Today’s post launches a new feature on Digital Mom. Labeled “Unplugged,” this once-a-week focus on the non-digital will delve into the fun things we do away from the gadgets and the Web and their importance in our lives. The digital may be important around here, but let’s face it, there’s more to life.
This spring we started a Mary Garden, for us a little plot of soil near our front door dedicated to the Blessed Virgin Mary containing plants named during medieval times in honor of her. Flowers of Our Lady, a list that today stretches into the hundreds, served as reminders of her love and taught lessons in Christianity.
They do the same for us in our little garden. While we water or stop for a moment on our way in and out, we have the opportunity to think about God’s grace, Jesus’ love, and the Holy Spirit’s inspiration. They remind us that, like Mary, we must say, “yes.”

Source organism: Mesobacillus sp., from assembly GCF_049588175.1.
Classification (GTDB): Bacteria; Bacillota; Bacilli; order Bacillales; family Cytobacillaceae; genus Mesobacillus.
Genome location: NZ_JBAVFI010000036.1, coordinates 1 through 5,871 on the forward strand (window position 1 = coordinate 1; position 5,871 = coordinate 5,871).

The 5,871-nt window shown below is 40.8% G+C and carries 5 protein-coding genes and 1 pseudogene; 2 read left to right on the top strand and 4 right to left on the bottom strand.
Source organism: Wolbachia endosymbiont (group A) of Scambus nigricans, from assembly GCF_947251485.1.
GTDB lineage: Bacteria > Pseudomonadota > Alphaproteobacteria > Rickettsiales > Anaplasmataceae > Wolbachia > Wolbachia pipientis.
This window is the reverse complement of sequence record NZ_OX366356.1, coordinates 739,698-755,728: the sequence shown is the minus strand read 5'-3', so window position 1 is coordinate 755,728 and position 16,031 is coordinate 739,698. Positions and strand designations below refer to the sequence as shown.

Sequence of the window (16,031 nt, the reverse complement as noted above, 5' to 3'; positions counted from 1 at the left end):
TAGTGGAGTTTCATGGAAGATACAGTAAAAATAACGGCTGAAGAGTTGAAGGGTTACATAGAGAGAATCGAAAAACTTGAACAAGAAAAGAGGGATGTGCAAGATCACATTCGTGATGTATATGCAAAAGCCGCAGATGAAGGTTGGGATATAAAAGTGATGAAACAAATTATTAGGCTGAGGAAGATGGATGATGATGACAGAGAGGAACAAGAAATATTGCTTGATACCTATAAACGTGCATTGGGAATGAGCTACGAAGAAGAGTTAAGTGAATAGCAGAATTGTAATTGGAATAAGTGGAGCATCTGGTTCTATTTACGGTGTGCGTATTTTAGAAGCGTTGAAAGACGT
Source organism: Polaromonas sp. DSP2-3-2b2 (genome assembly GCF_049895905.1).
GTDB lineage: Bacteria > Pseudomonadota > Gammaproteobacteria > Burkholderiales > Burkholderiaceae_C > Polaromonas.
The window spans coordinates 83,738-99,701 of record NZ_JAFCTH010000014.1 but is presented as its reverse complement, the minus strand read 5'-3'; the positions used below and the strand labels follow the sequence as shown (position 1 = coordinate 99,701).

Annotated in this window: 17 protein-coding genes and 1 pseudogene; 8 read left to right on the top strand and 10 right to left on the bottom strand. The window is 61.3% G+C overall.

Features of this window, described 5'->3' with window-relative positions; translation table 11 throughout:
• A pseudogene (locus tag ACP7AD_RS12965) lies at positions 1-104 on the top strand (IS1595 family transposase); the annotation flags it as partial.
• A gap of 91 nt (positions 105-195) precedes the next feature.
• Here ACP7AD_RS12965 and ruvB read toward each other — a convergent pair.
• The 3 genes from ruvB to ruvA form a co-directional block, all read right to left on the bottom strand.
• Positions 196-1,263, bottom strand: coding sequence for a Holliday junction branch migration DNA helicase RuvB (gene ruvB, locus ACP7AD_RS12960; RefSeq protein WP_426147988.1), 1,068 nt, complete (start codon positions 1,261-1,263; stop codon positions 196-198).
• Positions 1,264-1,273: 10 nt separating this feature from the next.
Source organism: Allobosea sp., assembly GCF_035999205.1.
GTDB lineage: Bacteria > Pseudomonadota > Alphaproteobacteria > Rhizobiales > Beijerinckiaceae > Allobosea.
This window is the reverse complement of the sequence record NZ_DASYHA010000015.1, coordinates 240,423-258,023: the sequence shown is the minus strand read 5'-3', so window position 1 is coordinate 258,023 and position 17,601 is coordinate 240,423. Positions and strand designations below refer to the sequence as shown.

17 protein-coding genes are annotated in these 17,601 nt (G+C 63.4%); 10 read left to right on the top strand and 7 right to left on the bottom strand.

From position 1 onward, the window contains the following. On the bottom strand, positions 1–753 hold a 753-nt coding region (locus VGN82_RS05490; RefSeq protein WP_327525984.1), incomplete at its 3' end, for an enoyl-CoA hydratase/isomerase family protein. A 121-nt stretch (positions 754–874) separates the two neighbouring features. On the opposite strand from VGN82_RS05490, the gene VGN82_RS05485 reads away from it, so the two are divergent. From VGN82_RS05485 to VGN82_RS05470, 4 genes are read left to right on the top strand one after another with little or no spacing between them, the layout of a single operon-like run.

Our garden is home to the Emblem of Mary, the rose. Ours is a peace rose, a mother’s day gift from our godson. The Flower of the Cross, Sweet Alyssum, makes a pretty white border with it’s tiny flowers. Mary’s Gold, marigolds, and Infant Jesus’ Shoes, snapdragons, share space and their yellows in one corner. Our Lady’s Cushion, Sweet William, brings its happy pinks to the other corner. Then there’s our salvia, which I bought thinking it was on the list but then wasn’t. Its distinctive red blossoms look like little flames, so my daughter named it “Fire of the Holy Spirit.” Talk about inspiration! We also have a pink cala lily, which my youngest loved and really wanted in his garden. We call it Our Lady’s Slipper, although that name belongs to another. In pots around our Mary Garden we have violas, Our Lady’s Delight, and petunias, Our Lady’s Praises.
The missing piece of our Mary garden is an image of Mary herself to place among the flowers. We haven’t found her yet, but we will.
Along with the opportunity for personal reflection, choosing the plants and then planting and caring for them with my children has opened up beautiful exchanges with them. The labels we placed on each plant have inspired conversations with family and neighbors and allowed us to share our faith in the beautiful and simple form of a flower. Plant your own and see what happens.
Photo credit: Melissa Sais